Tigers put Anibal Sanchez, Joakim Soria on disabled list

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MLB.com’s Jason Beck passes along the news …

The Tigers are going to have to get through arguably the toughest stretch in their schedule without Anibal Sanchez and Joakim Soria. The Tigers placed both right-handers on the 15-day disabled list Sunday morning — Sanchez for a Grade 2 right pectoral muscle strain, Soria with a left oblique strain.

Tigers general manager Dave Dombrowski guessed that Sanchez will be out for 3-4 weeks. Robbie Ray is going to take over his rotation spot on Wednesday in a start against the Pirates at Detroit’s Comerica Park.

Soria will be out 2-3 weeks. He has allowed 10 hits and six runs — five earned — over 4 1/3 innings since being acquired from the Rangers on July 23 for pitching prospects Jake Thompson and Corey Knebel.

Aaron Judge set a new postseason strikeout record

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For a few days, it looked like Aaron Judge was finally hitting his stride in the postseason. He was still striking out at a regular clip, piling more and more strikeouts atop the 16 he racked up in the Division Series, but he was mashing, too. He engineered a three-run homer during Game 3 of the Championship Series, followed by another blast and game-tying double in Game 4. His one-out double helped pad a five-run lead in Game 5, while his 425-footer off of Brad Peacock barely made a dent during a 7-1 loss in Game 6. And then Lance McCullers‘ curveball found and fooled him, as it did five of the 14 batters it met in Game 7:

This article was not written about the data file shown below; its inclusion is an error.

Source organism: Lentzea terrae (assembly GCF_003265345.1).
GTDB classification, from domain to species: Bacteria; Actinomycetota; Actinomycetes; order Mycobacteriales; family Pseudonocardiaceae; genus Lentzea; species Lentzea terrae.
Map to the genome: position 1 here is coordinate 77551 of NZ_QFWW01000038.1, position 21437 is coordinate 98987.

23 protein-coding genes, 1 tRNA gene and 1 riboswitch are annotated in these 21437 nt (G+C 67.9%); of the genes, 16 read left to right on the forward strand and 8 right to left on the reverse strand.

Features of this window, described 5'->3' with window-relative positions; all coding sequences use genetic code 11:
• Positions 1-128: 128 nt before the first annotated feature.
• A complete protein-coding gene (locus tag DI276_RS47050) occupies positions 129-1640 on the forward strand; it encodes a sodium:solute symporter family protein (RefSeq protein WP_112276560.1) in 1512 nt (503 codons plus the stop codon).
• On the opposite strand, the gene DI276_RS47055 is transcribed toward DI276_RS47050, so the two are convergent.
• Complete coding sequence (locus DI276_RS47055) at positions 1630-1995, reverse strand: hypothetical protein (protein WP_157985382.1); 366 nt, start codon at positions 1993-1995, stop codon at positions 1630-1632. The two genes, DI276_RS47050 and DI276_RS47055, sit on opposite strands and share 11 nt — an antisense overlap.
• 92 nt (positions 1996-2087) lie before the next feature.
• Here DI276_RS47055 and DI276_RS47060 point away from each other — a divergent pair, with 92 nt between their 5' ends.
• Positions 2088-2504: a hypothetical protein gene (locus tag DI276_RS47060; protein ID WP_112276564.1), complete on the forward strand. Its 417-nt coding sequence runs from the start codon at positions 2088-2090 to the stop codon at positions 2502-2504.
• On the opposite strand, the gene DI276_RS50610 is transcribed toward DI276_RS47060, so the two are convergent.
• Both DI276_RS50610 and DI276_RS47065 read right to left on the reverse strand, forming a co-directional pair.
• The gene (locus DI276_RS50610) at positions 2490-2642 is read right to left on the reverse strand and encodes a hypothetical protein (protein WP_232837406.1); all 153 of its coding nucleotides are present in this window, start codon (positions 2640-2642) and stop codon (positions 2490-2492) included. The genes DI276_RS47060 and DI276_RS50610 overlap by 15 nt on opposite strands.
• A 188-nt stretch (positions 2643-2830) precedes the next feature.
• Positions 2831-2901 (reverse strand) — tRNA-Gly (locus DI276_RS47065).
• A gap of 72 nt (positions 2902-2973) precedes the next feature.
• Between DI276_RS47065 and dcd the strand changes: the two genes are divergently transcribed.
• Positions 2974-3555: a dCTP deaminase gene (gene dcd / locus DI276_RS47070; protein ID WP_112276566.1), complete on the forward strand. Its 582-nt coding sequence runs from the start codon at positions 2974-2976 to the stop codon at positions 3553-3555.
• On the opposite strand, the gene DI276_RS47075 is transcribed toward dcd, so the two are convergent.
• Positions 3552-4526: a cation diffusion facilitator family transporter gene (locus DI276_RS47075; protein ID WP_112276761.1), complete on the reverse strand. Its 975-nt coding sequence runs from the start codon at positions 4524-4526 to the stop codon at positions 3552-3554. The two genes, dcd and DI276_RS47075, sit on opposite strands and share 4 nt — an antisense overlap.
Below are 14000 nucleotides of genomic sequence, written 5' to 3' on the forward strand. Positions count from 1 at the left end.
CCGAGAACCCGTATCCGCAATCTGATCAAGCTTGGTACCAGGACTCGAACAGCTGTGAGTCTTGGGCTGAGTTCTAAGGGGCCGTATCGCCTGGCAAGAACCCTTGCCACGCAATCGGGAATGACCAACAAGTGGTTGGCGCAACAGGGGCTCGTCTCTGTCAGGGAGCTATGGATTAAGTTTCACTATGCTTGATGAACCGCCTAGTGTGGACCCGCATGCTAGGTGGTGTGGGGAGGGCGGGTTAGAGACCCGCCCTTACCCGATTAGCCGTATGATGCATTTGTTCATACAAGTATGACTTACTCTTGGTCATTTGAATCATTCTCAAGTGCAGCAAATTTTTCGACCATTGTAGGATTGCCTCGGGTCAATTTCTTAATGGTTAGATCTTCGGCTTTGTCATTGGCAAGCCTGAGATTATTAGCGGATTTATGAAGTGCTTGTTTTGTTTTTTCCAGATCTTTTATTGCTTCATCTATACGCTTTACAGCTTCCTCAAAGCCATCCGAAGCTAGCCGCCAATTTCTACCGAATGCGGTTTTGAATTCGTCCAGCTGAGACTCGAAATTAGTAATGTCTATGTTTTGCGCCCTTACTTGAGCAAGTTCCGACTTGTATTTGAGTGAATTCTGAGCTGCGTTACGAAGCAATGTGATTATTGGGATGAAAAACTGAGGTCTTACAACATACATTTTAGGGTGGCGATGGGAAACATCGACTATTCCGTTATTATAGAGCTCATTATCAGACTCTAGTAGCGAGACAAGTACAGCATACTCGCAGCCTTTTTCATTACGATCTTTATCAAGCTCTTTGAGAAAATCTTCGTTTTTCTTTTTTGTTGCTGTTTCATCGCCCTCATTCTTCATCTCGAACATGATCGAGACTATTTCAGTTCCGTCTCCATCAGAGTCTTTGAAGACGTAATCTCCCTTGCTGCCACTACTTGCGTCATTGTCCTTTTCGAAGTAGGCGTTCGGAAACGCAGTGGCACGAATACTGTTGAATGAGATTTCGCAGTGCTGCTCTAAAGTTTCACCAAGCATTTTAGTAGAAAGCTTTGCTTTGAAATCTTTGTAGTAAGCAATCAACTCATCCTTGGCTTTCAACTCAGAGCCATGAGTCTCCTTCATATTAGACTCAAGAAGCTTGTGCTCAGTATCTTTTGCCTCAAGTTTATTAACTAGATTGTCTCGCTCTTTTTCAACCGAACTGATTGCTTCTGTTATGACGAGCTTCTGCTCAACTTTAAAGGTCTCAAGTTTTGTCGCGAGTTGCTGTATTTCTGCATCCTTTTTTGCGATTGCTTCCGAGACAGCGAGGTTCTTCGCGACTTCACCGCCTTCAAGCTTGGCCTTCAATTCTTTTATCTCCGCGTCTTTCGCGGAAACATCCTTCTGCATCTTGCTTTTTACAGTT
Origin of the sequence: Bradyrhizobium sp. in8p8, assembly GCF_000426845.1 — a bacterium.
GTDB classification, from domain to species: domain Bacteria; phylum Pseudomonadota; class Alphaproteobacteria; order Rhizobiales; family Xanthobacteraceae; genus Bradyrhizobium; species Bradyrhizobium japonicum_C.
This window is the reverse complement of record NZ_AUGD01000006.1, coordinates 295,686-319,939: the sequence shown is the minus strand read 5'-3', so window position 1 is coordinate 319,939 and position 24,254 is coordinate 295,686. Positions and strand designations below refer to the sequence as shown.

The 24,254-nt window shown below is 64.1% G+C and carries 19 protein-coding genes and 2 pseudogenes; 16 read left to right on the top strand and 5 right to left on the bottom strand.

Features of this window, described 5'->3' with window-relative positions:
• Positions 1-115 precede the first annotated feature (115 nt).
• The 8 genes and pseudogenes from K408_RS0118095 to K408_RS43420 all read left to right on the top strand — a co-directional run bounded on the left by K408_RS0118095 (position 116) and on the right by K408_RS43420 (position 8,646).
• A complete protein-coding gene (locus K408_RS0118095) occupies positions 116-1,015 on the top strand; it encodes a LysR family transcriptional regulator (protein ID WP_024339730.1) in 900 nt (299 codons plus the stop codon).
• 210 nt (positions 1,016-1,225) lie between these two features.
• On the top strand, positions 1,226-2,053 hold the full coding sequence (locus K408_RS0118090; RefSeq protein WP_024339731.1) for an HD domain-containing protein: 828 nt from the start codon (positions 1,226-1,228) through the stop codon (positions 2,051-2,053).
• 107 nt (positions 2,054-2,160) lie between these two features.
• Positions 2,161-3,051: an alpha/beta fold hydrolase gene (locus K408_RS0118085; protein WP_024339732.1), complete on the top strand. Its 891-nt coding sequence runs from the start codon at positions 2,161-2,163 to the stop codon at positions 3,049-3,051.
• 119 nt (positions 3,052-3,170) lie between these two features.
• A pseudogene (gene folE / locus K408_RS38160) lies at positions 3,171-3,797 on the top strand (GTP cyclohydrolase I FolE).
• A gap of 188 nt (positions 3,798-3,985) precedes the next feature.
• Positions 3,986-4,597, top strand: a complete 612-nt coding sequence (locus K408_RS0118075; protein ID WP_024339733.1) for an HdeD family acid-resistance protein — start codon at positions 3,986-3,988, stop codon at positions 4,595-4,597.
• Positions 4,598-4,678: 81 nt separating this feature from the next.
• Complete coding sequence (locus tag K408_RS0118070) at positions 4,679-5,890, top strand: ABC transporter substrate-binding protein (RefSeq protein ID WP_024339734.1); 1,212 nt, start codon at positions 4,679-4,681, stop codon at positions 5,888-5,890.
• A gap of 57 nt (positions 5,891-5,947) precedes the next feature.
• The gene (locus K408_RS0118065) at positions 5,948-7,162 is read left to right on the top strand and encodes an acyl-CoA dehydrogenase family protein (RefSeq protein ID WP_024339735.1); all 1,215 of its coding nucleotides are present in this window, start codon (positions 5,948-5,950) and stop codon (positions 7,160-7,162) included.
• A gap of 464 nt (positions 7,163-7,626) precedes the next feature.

The strikeout was Judge’s first of the evening and 27th since the start of the playoffs. No other major league batter has racked up that many strikeouts in a single postseason, though Alfonso Soriano’s 26-strikeout record in 2003 comes the closest. Within that record, Judge also collected three golden sombreros (four strikeouts in a single game), narrowly avoiding the dreaded platinum sombrero (five strikeouts in a single game).

It’s an unfortunate footnote to a spectacular year for the rookie outfielder, who decimated the competition with 52 home runs and 8.2 fWAR during the regular season and was a pivotal part of the Yankees’ playoff run. Thankfully, the image of McCullers’ curveball darting just under Judge’s bat won’t be the image that sticks with us for years to come. Instead, it’ll look something like this: